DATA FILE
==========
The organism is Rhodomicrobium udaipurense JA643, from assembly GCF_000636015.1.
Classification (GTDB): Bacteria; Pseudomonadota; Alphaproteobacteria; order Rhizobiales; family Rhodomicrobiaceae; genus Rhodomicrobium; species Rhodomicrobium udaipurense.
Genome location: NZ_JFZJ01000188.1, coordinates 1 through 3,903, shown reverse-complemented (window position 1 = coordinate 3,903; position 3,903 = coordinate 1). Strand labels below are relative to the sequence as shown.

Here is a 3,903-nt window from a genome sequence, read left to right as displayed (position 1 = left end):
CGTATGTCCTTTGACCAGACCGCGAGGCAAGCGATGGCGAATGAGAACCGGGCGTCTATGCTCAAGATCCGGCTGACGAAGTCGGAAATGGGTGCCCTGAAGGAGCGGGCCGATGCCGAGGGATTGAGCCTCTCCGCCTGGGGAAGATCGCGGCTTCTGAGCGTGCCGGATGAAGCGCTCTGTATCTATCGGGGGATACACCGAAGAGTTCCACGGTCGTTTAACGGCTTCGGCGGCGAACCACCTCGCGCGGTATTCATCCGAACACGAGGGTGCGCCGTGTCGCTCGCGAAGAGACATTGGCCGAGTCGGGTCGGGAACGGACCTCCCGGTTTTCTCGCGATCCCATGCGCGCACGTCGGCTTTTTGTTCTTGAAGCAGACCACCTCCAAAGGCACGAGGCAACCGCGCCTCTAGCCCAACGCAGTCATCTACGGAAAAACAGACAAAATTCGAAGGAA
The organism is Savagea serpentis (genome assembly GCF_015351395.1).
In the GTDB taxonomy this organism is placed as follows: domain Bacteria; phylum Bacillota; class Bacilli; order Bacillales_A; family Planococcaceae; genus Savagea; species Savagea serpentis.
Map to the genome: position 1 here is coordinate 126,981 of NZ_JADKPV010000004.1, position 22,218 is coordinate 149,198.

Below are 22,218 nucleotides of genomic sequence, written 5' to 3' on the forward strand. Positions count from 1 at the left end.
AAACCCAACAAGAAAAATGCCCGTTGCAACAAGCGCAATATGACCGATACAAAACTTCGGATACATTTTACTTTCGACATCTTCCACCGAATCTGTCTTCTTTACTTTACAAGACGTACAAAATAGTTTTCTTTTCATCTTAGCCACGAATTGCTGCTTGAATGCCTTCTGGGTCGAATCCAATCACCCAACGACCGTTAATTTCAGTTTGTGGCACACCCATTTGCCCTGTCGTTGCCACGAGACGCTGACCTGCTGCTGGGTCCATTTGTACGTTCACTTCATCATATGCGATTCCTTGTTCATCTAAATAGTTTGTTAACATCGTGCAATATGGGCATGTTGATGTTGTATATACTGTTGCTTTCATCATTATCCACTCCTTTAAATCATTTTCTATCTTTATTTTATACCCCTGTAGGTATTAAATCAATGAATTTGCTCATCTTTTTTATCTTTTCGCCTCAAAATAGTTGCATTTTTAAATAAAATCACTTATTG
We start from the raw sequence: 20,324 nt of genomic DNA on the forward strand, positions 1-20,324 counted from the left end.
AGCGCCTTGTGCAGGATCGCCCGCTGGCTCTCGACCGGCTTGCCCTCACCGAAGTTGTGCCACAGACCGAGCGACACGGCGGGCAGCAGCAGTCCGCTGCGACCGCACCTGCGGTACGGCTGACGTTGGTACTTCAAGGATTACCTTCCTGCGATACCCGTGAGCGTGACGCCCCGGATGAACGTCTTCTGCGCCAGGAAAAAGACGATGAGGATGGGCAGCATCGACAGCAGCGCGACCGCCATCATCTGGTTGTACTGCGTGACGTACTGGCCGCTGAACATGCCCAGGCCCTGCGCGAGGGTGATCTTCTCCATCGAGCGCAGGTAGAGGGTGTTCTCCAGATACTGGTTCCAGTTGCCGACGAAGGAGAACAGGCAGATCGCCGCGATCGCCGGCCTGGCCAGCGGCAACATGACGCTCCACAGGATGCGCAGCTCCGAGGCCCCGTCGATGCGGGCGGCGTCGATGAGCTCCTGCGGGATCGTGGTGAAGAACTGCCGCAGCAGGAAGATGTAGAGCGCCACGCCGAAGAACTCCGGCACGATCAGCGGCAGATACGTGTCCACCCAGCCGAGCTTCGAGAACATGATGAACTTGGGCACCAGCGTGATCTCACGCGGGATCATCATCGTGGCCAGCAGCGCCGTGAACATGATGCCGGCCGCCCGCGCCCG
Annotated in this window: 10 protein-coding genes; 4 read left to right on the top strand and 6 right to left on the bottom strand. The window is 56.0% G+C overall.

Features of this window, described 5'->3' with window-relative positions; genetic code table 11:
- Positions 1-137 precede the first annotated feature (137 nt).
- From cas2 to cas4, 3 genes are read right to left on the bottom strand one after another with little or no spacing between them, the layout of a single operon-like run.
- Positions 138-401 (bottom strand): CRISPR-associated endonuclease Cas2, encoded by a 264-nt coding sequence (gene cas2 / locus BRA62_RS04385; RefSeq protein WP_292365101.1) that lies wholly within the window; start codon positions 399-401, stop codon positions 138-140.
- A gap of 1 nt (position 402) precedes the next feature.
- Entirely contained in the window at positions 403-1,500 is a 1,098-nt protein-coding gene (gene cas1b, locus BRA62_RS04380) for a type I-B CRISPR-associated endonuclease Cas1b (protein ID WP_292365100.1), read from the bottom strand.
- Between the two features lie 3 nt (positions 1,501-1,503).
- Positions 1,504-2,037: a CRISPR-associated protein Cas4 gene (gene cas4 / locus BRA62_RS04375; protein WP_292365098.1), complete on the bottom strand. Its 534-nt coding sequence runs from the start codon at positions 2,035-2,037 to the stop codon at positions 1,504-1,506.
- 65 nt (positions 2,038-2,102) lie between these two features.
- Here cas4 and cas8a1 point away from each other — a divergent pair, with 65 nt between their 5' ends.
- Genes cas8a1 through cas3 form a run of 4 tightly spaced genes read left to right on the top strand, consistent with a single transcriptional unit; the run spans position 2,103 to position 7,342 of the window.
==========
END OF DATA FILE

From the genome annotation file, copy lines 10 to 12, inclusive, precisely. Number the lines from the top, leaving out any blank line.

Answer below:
AAACCCAACAAGAAAAATGCCCGTTGCAACAAGCGCAATATGACCGATACAAAACTTCGGATACATTTTACTTTCGACATCTTCCACCGAATCTGTCTTCTTTACTTTACAAGACGTACAAAATAGTTTTCTTTTCATCTTAGCCACGAATTGCTGCTTGAATGCCTTCTGGGTCGAATCCAATCACCCAACGACCGTTAATTTCAGTTTGTGGCACACCCATTTGCCCTGTCGTTGCCACGAGACGCTGACCTGCTGCTGGGTCCATTTGTACGTTCACTTCATCATATGCGATTCCTTGTTCATCTAAATAGTTTGTTAACATCGTGCAATATGGGCATGTTGATGTTGTATATACTGTTGCTTTCATCATTATCCACTCCTTTAAATCATTTTCTATCTTTATTTTATACCCCTGTAGGTATTAAATCAATGAATTTGCTCATCTTTTTTATCTTTTCGCCTCAAAATAGTTGCATTTTTAAATAAAATCACTTATTG
We start from the raw sequence: 20,324 nt of genomic DNA on the forward strand, positions 1-20,324 counted from the left end.
AGCGCCTTGTGCAGGATCGCCCGCTGGCTCTCGACCGGCTTGCCCTCACCGAAGTTGTGCCACAGACCGAGCGACACGGCGGGCAGCAGCAGTCCGCTGCGACCGCACCTGCGGTACGGCTGACGTTGGTACTTCAAGGATTACCTTCCTGCGATACCCGTGAGCGTGACGCCCCGGATGAACGTCTTCTGCGCCAGGAAAAAGACGATGAGGATGGGCAGCATCGACAGCAGCGCGACCGCCATCATCTGGTTGTACTGCGTGACGTACTGGCCGCTGAACATGCCCAGGCCCTGCGCGAGGGTGATCTTCTCCATCGAGCGCAGGTAGAGGGTGTTCTCCAGATACTGGTTCCAGTTGCCGACGAAGGAGAACAGGCAGATCGCCGCGATCGCCGGCCTGGCCAGCGGCAACATGACGCTCCACAGGATGCGCAGCTCCGAGGCCCCGTCGATGCGGGCGGCGTCGATGAGCTCCTGCGGGATCGTGGTGAAGAACTGCCGCAGCAGGAAGATGTAGAGCGCCACGCCGAAGAACTCCGGCACGATCAGCGGCAGATACGTGTCCACCCAGCCGAGCTTCGAGAACATGATGAACTTGGGCACCAGCGTGATCTCACGCGGGATCATCATCGTGGCCAGCAGCGCCGTGAACATGATGCCGGCCGCCCGCGCCCG